you did invite me to breakfast.

Of course, but you're
always the last guest to arrive.

What happened?
Has the ministry fallen?

No, my dear fellow.
Reassure yourself.

We're always tottering,
but we never fall.

I'm early because
I have not been to bed.

The charming Madame Danglars.

You're quite mistaken.
Her husband was at home.

I spent the night
at the Ministry.

Writing 25 dispatches.

Don Carlos.

Is it true you've driven
the poor man out of Spain?

Come now, Albert,
you mustn't confound our plans.

Diplomacy speaks
in quite another language.

Don Carlos is now the welcome guest
of the French government.

Poor devil.

At this moment he is enjoying
our hospitality at Bourges.

Have you not slept at all?

Not a wink. I went home, changed,
rode for an hour in the bois,

and here I am, deucidly hungry.

Monsieur Beauchamp.

- Come in, come in.
- Good morning, Albert.

- Good morning, Lucien.
- Good morning, Beauchamp.

How's that damned
newspaper of yours?

Exposing your government,
as usual.

And what, my dear Albert,
is the occasion of your hospitality?

To introduce you
to a new acquaintance.

- Man or woman?
- A man.

one knows so many already.

But you do not know this one.

Mr. de Château-Renaud,
Mr. Maximilien Morel.

Welcome, Château-Renaud.
Safely back from the war?

By the skin of my teeth.
It's good to see you, Albert.

I introduce Mr. Maximilian Morrel,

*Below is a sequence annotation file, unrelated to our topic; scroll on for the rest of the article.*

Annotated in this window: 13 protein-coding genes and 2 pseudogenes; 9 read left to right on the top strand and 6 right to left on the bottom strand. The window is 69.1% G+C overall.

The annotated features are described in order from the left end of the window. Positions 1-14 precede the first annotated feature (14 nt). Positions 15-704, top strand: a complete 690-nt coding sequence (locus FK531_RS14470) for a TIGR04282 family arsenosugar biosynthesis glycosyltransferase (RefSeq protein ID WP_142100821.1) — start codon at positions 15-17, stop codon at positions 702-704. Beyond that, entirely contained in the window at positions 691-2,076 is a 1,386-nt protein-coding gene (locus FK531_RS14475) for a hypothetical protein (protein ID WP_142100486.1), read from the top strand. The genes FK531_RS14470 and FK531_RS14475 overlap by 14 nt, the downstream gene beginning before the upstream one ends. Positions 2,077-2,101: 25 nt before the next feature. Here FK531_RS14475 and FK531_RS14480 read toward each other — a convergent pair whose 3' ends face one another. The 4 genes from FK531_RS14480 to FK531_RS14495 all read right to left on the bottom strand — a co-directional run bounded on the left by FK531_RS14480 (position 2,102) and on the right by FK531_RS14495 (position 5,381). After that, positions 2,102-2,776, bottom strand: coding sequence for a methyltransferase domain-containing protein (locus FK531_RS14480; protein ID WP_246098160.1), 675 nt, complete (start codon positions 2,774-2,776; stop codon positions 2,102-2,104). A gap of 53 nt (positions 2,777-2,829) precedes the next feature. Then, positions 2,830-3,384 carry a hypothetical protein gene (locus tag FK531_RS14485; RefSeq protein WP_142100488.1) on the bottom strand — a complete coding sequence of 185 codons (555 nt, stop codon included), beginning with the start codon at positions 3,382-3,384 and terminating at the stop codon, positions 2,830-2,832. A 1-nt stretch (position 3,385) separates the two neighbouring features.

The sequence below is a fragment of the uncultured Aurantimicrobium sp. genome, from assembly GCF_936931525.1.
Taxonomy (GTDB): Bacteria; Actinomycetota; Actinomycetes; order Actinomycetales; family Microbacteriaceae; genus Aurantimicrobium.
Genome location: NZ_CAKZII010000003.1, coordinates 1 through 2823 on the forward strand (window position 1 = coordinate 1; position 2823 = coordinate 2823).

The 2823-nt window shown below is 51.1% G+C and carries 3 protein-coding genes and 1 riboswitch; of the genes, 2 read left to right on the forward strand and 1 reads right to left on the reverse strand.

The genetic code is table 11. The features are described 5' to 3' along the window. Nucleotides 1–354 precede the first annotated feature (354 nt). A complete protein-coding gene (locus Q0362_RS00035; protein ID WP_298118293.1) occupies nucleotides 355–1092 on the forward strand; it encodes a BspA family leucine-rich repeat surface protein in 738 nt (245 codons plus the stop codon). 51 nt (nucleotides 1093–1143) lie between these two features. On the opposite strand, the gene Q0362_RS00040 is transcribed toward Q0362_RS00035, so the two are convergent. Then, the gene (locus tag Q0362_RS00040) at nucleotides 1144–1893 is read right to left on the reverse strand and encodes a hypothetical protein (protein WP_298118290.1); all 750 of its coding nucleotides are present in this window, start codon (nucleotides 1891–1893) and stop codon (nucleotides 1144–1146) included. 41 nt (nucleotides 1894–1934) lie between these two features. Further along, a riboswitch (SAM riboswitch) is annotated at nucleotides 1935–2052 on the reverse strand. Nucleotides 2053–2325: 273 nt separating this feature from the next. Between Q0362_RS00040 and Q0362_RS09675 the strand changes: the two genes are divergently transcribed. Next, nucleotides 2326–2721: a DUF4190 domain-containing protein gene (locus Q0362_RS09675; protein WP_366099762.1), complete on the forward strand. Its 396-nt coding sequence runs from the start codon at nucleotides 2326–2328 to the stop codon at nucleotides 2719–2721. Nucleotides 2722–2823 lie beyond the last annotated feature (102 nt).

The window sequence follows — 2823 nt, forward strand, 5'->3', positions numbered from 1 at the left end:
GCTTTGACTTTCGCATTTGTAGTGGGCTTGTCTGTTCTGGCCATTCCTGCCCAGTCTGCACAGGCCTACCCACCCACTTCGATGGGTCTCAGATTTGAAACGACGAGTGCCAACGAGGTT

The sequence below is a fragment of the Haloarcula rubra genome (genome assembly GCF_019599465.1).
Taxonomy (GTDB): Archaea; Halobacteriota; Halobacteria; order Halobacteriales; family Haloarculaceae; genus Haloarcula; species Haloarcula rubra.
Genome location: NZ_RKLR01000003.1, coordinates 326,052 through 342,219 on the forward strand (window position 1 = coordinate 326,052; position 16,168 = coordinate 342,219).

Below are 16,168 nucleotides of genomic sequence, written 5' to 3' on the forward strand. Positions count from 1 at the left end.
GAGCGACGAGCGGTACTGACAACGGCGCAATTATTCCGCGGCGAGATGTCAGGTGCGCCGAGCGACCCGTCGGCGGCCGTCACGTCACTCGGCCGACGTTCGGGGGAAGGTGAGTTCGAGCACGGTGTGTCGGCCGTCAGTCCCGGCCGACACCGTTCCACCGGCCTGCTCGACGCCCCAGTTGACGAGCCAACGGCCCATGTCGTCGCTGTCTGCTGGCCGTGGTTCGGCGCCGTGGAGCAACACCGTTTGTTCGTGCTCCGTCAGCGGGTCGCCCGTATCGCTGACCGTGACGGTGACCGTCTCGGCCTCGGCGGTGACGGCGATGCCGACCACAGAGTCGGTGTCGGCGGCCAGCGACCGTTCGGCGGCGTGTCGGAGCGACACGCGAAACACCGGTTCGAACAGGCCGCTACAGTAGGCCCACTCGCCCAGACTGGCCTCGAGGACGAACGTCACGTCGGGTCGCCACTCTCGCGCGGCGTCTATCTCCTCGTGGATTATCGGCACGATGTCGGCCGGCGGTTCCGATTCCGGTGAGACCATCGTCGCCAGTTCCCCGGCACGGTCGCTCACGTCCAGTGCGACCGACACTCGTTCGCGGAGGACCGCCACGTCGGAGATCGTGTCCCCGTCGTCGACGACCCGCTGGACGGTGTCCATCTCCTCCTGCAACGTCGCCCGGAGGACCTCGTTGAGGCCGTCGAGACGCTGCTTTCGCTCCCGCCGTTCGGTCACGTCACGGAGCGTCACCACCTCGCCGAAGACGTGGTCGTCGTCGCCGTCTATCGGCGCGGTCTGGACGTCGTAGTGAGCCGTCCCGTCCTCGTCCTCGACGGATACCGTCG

Captain of Spahis.

My friend, and what is more,
my preserver.

A hero of the African campaign.


Mr. le Compte de Château-Renaud
knew how much pleasure

this introduction would give me.

- You are his friend, be ours also.
- Thank you.

Allow me to present you
Mr. Beauchamp.

Mr. Debray, Mr. Morrel.

And now Albert, can we eat?
I'm very hungry.

Albert won't allow it, we have
to wait for his guest of honour.

- Guest of honour?
- Yes.

I invited him six months ago
when I was in Rome

for 10h00 this morning.

Quite extraordinary!

You surely don't expect
a casual acquaintance

to keep such an appointment.

I don't know. I think he will either
be here on the stroke of ten...

- Precisely in two minutes.
- ... or he will not come at all.

In which case, gentlemen,
we shall not wait.

- Thank heaven.
- All the same, Albert.

In case he does come, tell us more
about this extraordinary being.

For a start, what's his name?

The Count of Monte Cristo.

That's very poor start!
I've never heard of such a type.

Do you remember
my adventure in Rome?

When you were seized by bandits,
and held a ransom, yes!

But, I told none of you
the full story.

I had already met the Count,
who was staying at the same hotel.

He made himself amiable
in a number of ways,

but when I was captured,

I was near the end of my stay,
and of my credit!

I had no hope of finding the ransom
demanded by the bandit chief.

- How much was it?
- 4000 Roman crowns!

If it wasn't paid within 12 hours,
I was to forfeit my life.

Frankly, I had abandoned hope.

I wrote to the only man I knew.

- Monte Cristo.
- Yes.

- And he obliged.
- Not in the way you might imagine.

He didn't pay a penny.

Then he came armed to the teeth
with a regiment behind him.

He hadn't even a knitting needle
and he came alone.

Then in what way?

He procured my release by speaking
two words to the bandit chief.

Nothing else?


I suppose they apologized
to you for seizing you.

Not to me. They apologized
to Monte Cristo.

A fantastic story.

If it were any man but you, Albert,
I wouldn't believe a word.

this is the exact truth.

10h00. Your magician
has failed to appear.

Come now, Albert,
you said it yourself.

- Upon the stroke of ten or not at all.
- No, we mustn't be unmanly, I insist.

Give him to the last stroke.

That's it.
We eat.